Health

Laser kills multi-resistant bacteria used to decontaminate wounds and blood

Scientists at the Washington University School of Medicine in St. Louis have developed an ultrashort pulse laser that can kill multi-resistant bacteria and their spores without damaging human cells. The laser works by vibrating and breaking up protein structures within the bacterial cell, causing biochemical disruption and ultimately death. The researchers hope the technique could prove useful in decontaminating wounds and blood products.

Killing multidrug-resistant bacteria is not an easy task as many of the popular antibiotics we use are no longer effective against them. General antibacterial strategies that could kill such bacteria, such as heat or applying bleach, are useful for decontaminating surfaces and equipment, but are clearly not safe in the human body.

These researchers developed laser technology that can kill microbes such as bacteria and viruses with ease, but does not harm human cells. “The ultrashort pulse laser technology inactivates pathogens in a unique way and protects human proteins and cells at the same time,” said Shaw-Wei Tsen, one of the heads of research, in a press release. “Imagine if we could scan a laser beam over the area before closing a surgical wound and further reduce the risk of infection. I can imagine that this technology will soon be used to disinfect biological products in vitro and, in the future, even treat bloodstream infections by requiring patients to dialysis and passing the blood through a laser treatment device. ”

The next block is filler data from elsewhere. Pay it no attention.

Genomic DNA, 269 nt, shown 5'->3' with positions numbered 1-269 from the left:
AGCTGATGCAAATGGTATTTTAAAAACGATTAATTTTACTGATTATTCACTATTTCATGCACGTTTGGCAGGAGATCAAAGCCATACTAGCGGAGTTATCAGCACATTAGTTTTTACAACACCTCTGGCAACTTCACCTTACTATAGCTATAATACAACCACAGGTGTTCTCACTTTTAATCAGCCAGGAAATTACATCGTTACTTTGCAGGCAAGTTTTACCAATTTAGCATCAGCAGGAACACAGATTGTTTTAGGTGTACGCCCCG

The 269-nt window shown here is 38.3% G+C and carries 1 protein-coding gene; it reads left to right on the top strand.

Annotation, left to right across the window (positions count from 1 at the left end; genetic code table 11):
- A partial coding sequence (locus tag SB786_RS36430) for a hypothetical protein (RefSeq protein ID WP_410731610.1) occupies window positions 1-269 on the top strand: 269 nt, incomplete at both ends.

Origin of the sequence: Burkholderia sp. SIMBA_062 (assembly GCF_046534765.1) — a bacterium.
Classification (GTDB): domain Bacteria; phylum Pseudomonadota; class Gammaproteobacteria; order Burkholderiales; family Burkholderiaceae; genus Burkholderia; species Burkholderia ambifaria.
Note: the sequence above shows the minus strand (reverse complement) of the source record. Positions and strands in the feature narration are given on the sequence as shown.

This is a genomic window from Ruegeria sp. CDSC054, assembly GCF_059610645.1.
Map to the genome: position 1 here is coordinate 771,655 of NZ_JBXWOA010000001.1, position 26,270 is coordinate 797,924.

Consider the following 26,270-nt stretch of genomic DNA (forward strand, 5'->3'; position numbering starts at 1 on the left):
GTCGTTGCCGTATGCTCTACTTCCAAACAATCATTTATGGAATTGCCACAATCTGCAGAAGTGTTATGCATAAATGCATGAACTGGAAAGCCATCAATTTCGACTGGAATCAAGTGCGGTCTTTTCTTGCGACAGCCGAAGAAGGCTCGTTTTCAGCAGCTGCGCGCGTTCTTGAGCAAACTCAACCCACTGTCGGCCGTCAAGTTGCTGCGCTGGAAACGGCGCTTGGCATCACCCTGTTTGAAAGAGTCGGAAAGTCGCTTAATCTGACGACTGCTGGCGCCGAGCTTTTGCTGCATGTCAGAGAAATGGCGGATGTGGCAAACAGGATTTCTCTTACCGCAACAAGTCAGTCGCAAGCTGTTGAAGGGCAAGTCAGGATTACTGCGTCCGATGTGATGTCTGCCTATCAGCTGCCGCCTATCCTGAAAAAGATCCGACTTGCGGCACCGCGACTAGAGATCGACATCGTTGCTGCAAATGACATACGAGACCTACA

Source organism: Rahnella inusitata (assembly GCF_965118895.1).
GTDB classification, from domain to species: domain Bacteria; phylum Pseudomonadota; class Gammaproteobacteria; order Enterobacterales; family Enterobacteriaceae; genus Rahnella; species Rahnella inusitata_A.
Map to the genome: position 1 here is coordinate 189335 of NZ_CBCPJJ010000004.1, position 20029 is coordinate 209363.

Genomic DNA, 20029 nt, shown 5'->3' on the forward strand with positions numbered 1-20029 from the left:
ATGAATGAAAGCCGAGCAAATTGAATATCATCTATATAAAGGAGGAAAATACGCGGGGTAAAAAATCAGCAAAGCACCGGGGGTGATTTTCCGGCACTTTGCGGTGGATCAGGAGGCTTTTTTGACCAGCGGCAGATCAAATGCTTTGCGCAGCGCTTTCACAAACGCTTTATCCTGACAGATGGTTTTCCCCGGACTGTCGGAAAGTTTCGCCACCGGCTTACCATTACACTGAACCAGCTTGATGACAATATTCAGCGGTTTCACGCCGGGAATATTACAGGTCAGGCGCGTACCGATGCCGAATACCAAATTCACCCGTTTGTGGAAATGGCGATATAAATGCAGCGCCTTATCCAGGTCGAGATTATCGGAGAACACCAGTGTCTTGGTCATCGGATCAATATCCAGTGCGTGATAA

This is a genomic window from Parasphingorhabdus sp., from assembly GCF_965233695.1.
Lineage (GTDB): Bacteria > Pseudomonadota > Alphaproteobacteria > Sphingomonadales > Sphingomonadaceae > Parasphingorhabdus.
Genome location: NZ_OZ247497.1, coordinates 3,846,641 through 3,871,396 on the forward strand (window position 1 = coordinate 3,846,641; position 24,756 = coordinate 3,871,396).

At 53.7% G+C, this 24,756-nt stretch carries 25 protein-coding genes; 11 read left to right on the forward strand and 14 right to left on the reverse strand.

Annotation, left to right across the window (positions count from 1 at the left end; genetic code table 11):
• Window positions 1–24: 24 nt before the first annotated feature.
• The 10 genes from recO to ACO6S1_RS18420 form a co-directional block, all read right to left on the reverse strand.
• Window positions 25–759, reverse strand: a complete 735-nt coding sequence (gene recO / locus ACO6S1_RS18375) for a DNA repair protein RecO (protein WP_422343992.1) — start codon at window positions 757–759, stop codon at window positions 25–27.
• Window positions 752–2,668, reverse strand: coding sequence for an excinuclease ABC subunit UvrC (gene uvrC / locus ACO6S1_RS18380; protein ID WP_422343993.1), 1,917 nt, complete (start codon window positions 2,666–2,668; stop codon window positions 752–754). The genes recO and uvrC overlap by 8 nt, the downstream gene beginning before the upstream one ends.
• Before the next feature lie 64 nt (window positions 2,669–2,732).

The technology works by destroying protein structures in the bacterial cells. Once the proteins break down, they often cling to other cellular components, creating a mess and eventually leading to cell death. However, the laser power required to kill bacterial cells and viruses does not affect human cells.

“We previously published a paper showing that laser power is important,” said Tsen. “We inactivate viruses above a certain laser power. As you increase the power, you begin to inactivate bacteria. But it still takes more energy, and we’re talking about orders of magnitude, to kill human cells. So there is a therapeutic window in which we can adjust the laser parameters so that we can kill pathogens without affecting human cells. “

So far, the researchers have tested the laser on multi-resistant bacteria in the laboratory, including MRSA and extended-spectrum beta-lactamase-producing E. coli, and showed that 99.9% of the bacteria samples were killed.

“Anything from human or animal sources could be contaminated with pathogens,” said Tsen. “We check all blood products before we transfuse them to the patient. The problem is, we need to know what we are looking for. If a new blood-borne virus shows up, like HIV did in the 1970s and 1980s, it could get into the blood supply before we know it. Ultrashort pulse lasers could be a way of ensuring that our blood supply is free of known and unknown pathogens. “

Study in the Journal of Biophotonics: Inactivation of multi-resistant bacteria and bacterial spores and generation of highly effective bacterial vaccines with ultrashort pulsed lasers

Via: Washington University School of Medicine, St. Louis

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